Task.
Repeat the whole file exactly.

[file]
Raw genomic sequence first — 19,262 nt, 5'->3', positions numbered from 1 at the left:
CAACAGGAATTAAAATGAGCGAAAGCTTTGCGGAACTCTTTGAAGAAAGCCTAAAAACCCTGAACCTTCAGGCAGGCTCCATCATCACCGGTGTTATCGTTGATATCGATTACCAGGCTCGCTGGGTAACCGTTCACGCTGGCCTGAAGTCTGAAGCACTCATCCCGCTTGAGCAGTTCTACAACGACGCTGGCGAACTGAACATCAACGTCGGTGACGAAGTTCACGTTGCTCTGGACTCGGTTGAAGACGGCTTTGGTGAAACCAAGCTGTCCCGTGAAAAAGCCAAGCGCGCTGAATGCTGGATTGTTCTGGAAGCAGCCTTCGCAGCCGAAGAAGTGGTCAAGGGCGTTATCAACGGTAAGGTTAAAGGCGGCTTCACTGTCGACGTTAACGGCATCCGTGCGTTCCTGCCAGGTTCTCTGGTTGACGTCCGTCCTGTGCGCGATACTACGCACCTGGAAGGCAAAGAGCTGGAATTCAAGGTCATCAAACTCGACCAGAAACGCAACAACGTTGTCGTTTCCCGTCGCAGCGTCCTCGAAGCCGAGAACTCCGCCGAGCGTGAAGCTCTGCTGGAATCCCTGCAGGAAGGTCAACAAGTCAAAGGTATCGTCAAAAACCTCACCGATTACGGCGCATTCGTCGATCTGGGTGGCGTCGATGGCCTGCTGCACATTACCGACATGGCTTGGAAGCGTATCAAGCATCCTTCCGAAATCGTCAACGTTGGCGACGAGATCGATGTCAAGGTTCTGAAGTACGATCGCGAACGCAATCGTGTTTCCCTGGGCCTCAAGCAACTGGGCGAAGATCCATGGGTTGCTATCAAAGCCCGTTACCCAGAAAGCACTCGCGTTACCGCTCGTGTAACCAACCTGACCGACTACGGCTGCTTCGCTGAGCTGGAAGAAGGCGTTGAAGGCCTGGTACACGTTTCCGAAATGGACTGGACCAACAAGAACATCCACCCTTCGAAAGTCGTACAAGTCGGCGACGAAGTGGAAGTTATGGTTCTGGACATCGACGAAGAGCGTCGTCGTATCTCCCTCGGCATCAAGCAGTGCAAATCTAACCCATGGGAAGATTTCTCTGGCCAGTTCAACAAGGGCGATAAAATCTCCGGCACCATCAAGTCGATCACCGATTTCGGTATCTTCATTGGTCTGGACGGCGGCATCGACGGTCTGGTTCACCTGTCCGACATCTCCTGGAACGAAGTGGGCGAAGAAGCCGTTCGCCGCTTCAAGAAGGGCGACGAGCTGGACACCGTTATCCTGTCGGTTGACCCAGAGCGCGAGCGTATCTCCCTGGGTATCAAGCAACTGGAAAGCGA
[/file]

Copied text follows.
Raw genomic sequence first — 19,262 nt, 5'->3', positions numbered from 1 at the left:
CAACAGGAATTAAAATGAGCGAAAGCTTTGCGGAACTCTTTGAAGAAAGCCTAAAAACCCTGAACCTTCAGGCAGGCTCCATCATCACCGGTGTTATCGTTGATATCGATTACCAGGCTCGCTGGGTAACCGTTCACGCTGGCCTGAAGTCTGAAGCACTCATCCCGCTTGAGCAGTTCTACAACGACGCTGGCGAACTGAACATCAACGTCGGTGACGAAGTTCACGTTGCTCTGGACTCGGTTGAAGACGGCTTTGGTGAAACCAAGCTGTCCCGTGAAAAAGCCAAGCGCGCTGAATGCTGGATTGTTCTGGAAGCAGCCTTCGCAGCCGAAGAAGTGGTCAAGGGCGTTATCAACGGTAAGGTTAAAGGCGGCTTCACTGTCGACGTTAACGGCATCCGTGCGTTCCTGCCAGGTTCTCTGGTTGACGTCCGTCCTGTGCGCGATACTACGCACCTGGAAGGCAAAGAGCTGGAATTCAAGGTCATCAAACTCGACCAGAAACGCAACAACGTTGTCGTTTCCCGTCGCAGCGTCCTCGAAGCCGAGAACTCCGCCGAGCGTGAAGCTCTGCTGGAATCCCTGCAGGAAGGTCAACAAGTCAAAGGTATCGTCAAAAACCTCACCGATTACGGCGCATTCGTCGATCTGGGTGGCGTCGATGGCCTGCTGCACATTACCGACATGGCTTGGAAGCGTATCAAGCATCCTTCCGAAATCGTCAACGTTGGCGACGAGATCGATGTCAAGGTTCTGAAGTACGATCGCGAACGCAATCGTGTTTCCCTGGGCCTCAAGCAACTGGGCGAAGATCCATGGGTTGCTATCAAAGCCCGTTACCCAGAAAGCACTCGCGTTACCGCTCGTGTAACCAACCTGACCGACTACGGCTGCTTCGCTGAGCTGGAAGAAGGCGTTGAAGGCCTGGTACACGTTTCCGAAATGGACTGGACCAACAAGAACATCCACCCTTCGAAAGTCGTACAAGTCGGCGACGAAGTGGAAGTTATGGTTCTGGACATCGACGAAGAGCGTCGTCGTATCTCCCTCGGCATCAAGCAGTGCAAATCTAACCCATGGGAAGATTTCTCTGGCCAGTTCAACAAGGGCGATAAAATCTCCGGCACCATCAAGTCGATCACCGATTTCGGTATCTTCATTGGTCTGGACGGCGGCATCGACGGTCTGGTTCACCTGTCCGACATCTCCTGGAACGAAGTGGGCGAAGAAGCCGTTCGCCGCTTCAAGAAGGGCGACGAGCTGGACACCGTTATCCTGTCGGTTGACCCAGAGCGCGAGCGTATCTCCCTGGGTATCAAGCAACTGGAAAGCGA